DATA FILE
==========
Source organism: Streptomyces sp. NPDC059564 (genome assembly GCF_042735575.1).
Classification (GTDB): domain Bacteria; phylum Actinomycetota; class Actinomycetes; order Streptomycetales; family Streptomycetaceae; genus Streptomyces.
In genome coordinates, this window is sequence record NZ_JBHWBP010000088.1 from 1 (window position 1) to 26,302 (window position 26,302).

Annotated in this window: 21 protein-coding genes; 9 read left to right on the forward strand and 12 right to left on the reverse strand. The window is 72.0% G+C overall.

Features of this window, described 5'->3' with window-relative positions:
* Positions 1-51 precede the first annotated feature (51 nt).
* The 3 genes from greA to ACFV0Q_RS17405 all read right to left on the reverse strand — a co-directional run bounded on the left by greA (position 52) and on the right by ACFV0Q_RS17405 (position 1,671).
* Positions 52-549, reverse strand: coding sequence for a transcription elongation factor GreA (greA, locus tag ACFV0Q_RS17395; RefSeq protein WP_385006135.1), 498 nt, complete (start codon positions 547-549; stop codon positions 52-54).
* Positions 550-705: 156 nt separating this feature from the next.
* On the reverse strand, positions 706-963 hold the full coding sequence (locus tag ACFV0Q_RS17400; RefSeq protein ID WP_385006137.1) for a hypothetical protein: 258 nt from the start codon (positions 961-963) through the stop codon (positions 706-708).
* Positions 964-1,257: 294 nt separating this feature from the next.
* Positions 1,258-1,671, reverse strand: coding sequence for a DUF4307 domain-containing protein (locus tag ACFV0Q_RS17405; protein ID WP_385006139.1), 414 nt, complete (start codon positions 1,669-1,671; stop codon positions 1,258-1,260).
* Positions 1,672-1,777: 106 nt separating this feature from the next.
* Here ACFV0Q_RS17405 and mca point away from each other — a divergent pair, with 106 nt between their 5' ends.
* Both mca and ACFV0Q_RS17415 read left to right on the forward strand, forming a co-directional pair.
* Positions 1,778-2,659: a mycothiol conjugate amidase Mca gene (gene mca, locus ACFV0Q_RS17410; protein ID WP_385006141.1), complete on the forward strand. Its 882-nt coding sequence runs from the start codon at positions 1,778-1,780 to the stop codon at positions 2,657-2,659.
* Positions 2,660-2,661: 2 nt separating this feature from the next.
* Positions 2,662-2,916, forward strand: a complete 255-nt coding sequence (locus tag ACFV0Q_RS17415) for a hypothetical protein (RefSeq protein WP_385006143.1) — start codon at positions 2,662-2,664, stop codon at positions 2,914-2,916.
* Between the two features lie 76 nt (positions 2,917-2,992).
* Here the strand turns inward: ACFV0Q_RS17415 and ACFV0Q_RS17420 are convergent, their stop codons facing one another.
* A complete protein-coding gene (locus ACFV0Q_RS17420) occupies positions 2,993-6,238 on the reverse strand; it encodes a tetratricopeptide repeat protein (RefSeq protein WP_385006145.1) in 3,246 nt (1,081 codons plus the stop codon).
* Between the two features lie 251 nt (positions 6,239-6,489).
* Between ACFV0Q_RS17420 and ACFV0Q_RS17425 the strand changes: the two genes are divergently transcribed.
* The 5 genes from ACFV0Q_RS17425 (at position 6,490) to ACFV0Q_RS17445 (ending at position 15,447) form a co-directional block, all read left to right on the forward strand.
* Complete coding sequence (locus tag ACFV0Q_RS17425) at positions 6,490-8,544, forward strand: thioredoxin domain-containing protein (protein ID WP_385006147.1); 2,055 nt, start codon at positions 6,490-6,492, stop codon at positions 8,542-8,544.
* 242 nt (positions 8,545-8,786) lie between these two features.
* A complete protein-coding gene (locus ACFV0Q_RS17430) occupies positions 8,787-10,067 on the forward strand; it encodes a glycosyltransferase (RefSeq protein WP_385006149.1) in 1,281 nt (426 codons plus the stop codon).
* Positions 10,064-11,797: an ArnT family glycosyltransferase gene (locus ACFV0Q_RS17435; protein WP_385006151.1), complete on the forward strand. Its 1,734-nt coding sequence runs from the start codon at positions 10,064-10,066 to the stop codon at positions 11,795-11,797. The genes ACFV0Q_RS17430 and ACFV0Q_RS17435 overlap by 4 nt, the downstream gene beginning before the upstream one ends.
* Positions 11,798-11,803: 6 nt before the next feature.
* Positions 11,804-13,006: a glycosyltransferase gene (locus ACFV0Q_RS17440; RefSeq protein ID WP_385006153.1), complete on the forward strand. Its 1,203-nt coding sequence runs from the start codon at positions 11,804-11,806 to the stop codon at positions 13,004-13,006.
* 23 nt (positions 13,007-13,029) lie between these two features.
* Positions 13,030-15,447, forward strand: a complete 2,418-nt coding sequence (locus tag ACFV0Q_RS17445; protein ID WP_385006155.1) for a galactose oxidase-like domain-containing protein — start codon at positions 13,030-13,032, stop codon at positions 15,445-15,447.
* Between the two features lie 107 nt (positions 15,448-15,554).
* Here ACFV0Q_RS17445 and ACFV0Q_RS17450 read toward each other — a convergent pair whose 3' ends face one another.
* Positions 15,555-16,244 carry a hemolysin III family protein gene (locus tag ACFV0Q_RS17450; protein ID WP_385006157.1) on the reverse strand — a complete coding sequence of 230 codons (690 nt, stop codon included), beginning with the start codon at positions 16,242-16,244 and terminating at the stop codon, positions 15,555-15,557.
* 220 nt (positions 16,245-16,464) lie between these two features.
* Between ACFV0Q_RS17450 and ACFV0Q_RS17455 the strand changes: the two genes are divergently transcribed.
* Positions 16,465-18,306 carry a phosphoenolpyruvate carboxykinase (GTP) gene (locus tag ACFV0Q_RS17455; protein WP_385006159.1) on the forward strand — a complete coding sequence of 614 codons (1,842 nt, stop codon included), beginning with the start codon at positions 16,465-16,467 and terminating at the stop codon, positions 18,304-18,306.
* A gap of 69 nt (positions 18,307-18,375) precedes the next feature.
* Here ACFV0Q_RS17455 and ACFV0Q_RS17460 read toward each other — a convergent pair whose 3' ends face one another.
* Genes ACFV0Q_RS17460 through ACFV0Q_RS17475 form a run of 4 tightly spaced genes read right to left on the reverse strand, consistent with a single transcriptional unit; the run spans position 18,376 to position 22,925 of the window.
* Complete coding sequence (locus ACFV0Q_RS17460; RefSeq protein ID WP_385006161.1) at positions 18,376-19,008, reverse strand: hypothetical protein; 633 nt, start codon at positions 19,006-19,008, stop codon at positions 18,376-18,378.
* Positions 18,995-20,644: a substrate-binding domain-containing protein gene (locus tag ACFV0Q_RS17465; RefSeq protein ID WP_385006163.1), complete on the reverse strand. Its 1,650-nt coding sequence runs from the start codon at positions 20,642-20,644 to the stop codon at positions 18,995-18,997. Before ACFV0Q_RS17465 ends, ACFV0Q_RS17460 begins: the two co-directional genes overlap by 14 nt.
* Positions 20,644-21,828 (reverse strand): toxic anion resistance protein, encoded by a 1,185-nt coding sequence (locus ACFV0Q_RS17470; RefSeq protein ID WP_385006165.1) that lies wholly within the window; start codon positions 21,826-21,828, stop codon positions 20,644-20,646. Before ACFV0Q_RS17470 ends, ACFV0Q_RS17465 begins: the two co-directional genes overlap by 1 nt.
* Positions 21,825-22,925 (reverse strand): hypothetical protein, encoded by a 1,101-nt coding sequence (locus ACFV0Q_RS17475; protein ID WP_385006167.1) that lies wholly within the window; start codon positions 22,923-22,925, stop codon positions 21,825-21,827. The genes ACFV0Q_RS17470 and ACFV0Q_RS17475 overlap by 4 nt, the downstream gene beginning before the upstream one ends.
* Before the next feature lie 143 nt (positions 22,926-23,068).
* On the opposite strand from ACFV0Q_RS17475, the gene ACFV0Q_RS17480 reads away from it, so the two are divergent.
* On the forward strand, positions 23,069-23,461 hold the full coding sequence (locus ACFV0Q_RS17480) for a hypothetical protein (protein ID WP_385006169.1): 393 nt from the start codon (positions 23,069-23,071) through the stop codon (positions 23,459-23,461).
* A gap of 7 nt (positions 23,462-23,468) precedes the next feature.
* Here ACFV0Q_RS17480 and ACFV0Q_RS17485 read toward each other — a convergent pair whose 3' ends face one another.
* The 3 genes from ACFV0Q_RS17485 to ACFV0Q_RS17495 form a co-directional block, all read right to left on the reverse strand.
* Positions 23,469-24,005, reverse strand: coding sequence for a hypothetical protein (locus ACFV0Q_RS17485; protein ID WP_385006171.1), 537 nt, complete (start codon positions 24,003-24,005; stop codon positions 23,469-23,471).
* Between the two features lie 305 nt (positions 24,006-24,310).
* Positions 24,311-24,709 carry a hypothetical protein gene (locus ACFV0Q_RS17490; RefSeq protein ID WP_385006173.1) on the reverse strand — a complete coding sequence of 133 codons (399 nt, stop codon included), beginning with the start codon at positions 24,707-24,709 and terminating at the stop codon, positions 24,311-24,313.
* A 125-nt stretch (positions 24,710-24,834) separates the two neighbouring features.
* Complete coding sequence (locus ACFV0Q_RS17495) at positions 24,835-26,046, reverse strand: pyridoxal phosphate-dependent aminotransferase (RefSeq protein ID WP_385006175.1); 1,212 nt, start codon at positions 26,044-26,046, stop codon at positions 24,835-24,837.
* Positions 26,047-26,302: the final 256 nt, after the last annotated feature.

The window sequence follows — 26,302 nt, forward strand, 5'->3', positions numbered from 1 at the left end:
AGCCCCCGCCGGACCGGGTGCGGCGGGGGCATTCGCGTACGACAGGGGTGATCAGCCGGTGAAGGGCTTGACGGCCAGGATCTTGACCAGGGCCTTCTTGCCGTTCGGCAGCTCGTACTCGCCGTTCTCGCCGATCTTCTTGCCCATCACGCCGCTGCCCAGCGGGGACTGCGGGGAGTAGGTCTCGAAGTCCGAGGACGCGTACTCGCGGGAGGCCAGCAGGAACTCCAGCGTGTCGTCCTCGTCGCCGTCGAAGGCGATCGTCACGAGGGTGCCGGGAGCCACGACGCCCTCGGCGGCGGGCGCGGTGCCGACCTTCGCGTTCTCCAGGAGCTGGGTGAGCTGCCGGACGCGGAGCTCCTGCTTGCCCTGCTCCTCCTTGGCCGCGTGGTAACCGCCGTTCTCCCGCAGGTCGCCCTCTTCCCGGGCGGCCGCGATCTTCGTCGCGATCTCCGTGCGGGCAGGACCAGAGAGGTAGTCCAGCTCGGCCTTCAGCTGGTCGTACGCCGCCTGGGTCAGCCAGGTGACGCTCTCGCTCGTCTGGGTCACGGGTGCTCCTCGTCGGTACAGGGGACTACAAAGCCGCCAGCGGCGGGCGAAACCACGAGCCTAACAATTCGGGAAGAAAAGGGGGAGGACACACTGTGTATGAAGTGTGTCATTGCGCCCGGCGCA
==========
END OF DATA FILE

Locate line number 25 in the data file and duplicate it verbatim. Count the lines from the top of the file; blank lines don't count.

* Complete coding sequence (locus tag ACFV0Q_RS17425) at positions 6,490-8,544, forward strand: thioredoxin domain-containing protein (protein ID WP_385006147.1); 2,055 nt, start codon at positions 6,490-6,492, stop codon at positions 8,542-8,544.